"I've never seen anything like it. Not in my 40 years of being in business," said Phillip Adcock, owner of Belk Grocery and Sporting Goods, who spoke with WJLE Tuesday morning. " They (customers) have overwhelmed us. I thought I was prepared for it. I'm being allocated on basically everything. We don't order now. They (manufacturers) call us and tell us what they've got and when they do you had better buy it," he said.

President Barack Obama last week called for a new and stronger assault weapons ban as well as a 10 round cap on magazines and universal background checks. The move comes in the wake of the recent mass shooting at an elementary school in Newtown, Connecticut which has renewed interest by some in seeking a stricter crackdown on weapons that do the most damage.

But many gun owners, fearing that legislation may go too far, are stocking up leaving retailers trying to keep up with the high demand. "We've had a mad dash for the last six or seven weeks," said Adcock. "There are probably three reasons for it. We had an anti-gun President re-elected. We had a shooting (Newtown, Connecticut) and we had Christmas all rolled into a close proximity of time. I think it just overwhelmed the market. Everybody sort of panicked. I guess due to the Christmas break the manufacturers just got overwhelmed. Its going to take a while for them to catch up," he said

Usually, customers are in the hunt for handguns this time of year, according to Adcock. But this year, they're looking for more. "I think because people are a little bit concerned because they might not be able to buy something a little later we're trying to find a lot of long guns right now for people. They are difficult to find as well. Normally in January and February people go back to handguns pretty strong but it seems like this year its just a combination of all of it. Availability of anything right now is really scarce. Even stuff that you would think normally is easy to get is real difficult right now. Its just not out there," he said.

Still, the requests for orders keep coming, even for the so called "assault rifles". "I've got a list right there by the phone. I've actually got so many requests right now we've quit writing down names and phone numbers. Probably for a week there we had one full time person answering the phone for requests for AR-15's simply because they (customers) were afraid they would not be able to get them after the (Connecticut) shooting. That demand is really overwhelming as much as anything else. If you could get a truck load today you could probably have them sold in a week's time," said Adcock.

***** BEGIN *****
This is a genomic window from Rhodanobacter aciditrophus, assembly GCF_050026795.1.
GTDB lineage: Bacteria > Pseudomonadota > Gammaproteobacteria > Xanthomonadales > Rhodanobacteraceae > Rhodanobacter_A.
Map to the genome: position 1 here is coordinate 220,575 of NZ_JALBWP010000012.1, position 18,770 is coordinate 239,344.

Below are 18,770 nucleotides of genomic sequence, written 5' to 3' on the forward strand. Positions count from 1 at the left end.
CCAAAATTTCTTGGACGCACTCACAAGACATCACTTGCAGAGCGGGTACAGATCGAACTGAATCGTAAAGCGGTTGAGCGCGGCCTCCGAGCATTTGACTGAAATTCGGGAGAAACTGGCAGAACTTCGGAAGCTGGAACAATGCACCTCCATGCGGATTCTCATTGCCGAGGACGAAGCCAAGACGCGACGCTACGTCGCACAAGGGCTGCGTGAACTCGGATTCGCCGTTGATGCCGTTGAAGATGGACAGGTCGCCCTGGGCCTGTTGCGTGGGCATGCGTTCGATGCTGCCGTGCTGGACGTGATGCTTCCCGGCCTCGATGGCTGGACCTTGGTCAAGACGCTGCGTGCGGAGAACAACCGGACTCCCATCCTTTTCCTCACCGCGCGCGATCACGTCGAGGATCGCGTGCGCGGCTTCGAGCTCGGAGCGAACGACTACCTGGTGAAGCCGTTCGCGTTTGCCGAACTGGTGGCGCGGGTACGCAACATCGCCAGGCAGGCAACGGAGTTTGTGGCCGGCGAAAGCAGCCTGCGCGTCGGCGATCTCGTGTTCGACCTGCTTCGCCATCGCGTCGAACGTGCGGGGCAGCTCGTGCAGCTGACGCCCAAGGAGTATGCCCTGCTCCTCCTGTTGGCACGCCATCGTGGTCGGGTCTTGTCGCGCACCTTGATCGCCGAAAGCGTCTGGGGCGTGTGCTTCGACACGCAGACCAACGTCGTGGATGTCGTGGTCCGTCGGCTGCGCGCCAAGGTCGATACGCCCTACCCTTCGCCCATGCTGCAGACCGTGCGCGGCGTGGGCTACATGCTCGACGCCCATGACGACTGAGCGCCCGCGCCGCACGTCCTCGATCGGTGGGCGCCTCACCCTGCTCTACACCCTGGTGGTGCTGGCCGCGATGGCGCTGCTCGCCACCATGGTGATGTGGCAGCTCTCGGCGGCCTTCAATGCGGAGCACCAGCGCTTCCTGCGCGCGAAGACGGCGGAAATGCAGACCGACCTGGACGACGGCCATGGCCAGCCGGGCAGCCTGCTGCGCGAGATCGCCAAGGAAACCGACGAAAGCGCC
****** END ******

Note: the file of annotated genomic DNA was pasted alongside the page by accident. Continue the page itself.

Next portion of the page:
Although prices have not really increased that much, Adcock fears some gun retailers may be taking advantage of the high demand. "There's always usually a small price increase the first of the year but a lot of the prices people are seeing now are being raised intentionally. We're seeing a lot of exaggerated prices out there. People have even put their own personal guns on the Internet and doubled the prices. They are selling just as fast as they can put them on there. Really people need to settle down because hopefully it will level off in a few weeks and we'll go back to normal," he said.

Adcock is also convinced that the voting public will hold Congress accountable on whatever gun control measures are considered. "Its still up in the air what they're going to do in Washington over this deal. We've got Congressmen and Senators that's got to come back home and be re-elected by the people. If people get the chance to speak they'll show their support for gun rights and the second amendment and what it all means. We may have a little up and down the next four years but we'll get through that and something better will happen," said Adcock.

Tracy Caplinger of L&C Sporting Goods, who is also an NRA Certified Firearms Instructor told WJLE Tuesday that the interest among people wanting to obtain a handgun carry permit has also dramatically increased. "Gun classes are really up right now. People are really wanting to get their gun permits. I'm booked for several weeks in a row right now. Its gone from one to two a month to probably up to seven classes a month. That's as high as it's ever been since I've been teaching," said Caplinger.

And like other retailers, Caplinger said L&C Sporting Goods has found guns and ammo hard to come by recently. "Everything is really hard to get right now. When it comes in its going right out. We've been here twenty years and this is by far the busiest we've ever been. Its just crazy right now. If it has anything to do with a gun they're looking for it. Pistols, long guns, ammunition, you name it. I'm getting several calls a day. You really can't find any of it right now anyway. There's a lot of talk right now (about what the government might do). Everybody is scared and buying anything they can get their hands on. I really think it will slow down before too long. If all these shootings will slow down I think it will level back out," said Caplinger.